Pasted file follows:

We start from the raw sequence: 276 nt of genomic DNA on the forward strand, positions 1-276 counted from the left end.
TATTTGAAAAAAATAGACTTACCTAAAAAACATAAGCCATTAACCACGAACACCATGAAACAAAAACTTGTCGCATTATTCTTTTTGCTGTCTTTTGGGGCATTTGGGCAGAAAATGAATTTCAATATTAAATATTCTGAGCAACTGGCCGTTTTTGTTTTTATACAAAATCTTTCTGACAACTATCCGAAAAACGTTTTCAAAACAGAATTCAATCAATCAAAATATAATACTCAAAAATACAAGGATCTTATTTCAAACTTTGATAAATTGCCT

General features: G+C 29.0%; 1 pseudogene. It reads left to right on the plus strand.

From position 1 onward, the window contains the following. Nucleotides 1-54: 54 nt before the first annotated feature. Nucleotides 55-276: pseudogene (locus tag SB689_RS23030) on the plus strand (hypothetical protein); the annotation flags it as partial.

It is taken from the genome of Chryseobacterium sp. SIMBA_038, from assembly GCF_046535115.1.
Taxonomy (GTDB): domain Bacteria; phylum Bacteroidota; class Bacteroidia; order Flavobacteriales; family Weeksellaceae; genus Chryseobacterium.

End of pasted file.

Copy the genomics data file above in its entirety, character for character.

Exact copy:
We start from the raw sequence: 276 nt of genomic DNA on the forward strand, positions 1-276 counted from the left end.
TATTTGAAAAAAATAGACTTACCTAAAAAACATAAGCCATTAACCACGAACACCATGAAACAAAAACTTGTCGCATTATTCTTTTTGCTGTCTTTTGGGGCATTTGGGCAGAAAATGAATTTCAATATTAAATATTCTGAGCAACTGGCCGTTTTTGTTTTTATACAAAATCTTTCTGACAACTATCCGAAAAACGTTTTCAAAACAGAATTCAATCAATCAAAATATAATACTCAAAAATACAAGGATCTTATTTCAAACTTTGATAAATTGCCT

General features: G+C 29.0%; 1 pseudogene. It reads left to right on the plus strand.

From position 1 onward, the window contains the following. Nucleotides 1-54: 54 nt before the first annotated feature. Nucleotides 55-276: pseudogene (locus tag SB689_RS23030) on the plus strand (hypothetical protein); the annotation flags it as partial.

It is taken from the genome of Chryseobacterium sp. SIMBA_038, from assembly GCF_046535115.1.
Taxonomy (GTDB): domain Bacteria; phylum Bacteroidota; class Bacteroidia; order Flavobacteriales; family Weeksellaceae; genus Chryseobacterium.